Sustainable is desirable

Age-targeting is dead

Diversity & inclusion

mains âgées couvertes de strass autocollants

Has ultra-targeting also become more fluid ? Young boomers exist, and old millennials too… Yet our profession is struggling to evolve and briefs are still full of “mothers between 35 and 50” – the new heroine of the shopping trolley – a restrictive vision that contributes to stereotyping and discrimination. What really defines us : age or experience ?

Now we know that our targeting on consumers’ life experiences rather than age would increase effectiveness by a factor of 4. 

“That skirt, it’s not your age anymore !” addressed to a rock’n’roll Granny, is nonsense, according to this report by Kantar Media, Beyond age. By embracing this new approach, we place ourselves in a much more altruistic and efficient process – listening and observing our societies and trends, going against our internalized biases.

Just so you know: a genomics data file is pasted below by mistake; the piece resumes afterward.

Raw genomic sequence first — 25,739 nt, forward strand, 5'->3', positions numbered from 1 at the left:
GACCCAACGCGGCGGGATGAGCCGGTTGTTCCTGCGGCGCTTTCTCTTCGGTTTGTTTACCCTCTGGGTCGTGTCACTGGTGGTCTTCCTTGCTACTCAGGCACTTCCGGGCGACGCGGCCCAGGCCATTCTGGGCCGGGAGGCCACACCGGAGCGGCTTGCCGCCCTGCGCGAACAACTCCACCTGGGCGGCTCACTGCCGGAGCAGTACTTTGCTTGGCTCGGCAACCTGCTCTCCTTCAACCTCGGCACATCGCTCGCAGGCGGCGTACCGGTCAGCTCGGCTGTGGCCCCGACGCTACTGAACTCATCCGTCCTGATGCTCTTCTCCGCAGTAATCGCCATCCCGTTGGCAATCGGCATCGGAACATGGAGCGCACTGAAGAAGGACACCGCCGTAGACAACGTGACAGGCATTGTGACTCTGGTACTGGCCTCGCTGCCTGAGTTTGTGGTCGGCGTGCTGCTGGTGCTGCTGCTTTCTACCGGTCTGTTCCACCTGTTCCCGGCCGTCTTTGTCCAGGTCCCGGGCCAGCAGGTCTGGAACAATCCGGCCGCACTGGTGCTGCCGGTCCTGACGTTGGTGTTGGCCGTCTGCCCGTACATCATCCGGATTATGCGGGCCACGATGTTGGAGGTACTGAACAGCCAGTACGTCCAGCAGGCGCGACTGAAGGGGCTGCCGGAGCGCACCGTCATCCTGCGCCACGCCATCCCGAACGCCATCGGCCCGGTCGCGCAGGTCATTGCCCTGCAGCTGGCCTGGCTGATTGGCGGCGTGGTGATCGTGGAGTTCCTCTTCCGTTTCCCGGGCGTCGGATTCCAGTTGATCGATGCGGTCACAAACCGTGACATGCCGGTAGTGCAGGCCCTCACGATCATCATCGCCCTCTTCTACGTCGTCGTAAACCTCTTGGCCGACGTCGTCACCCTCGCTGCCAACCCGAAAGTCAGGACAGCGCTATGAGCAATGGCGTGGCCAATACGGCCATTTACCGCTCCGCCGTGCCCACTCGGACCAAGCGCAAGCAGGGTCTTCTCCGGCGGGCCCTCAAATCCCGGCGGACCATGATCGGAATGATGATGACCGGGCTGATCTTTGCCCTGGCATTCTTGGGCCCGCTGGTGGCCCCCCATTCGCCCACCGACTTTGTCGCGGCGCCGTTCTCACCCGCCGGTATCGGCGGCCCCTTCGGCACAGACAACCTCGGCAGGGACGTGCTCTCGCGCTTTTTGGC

An example ? Baby nappies. When targeting is based on age only (25-34) in Western Europe, we see that the defined target would be 2.5 x more likely to have purchased compared to the average consumer. However, when you segment by people of all ages who have had or are in regular contact with a baby in the past year, the index then becomes 10 times higher than the average adult. 4 times more effective, therefore.

So let’s not hesitate any longer :

  • Let’s get away from the traditional and oh-so-square ageist division of generations
  • We remove the stigmatizing clichés that accompany them
  • We blur the lines of age

And we take advantage of this to better engage, touch and stimulate ! Doing “significant marketing” is also about challenging common preconceptions and bringing innocence back into our old-fashioned ways. We need to create “safe spaces” to allow the notions of diversity and inclusion to flourish : in our strategies and targeting, we owe it to ourselves, as creators of positive, to reflect the plurality of everyone’s life experiences. 

Keep it simple. Keep it positive. Keep it open.

Photo © cottonbro



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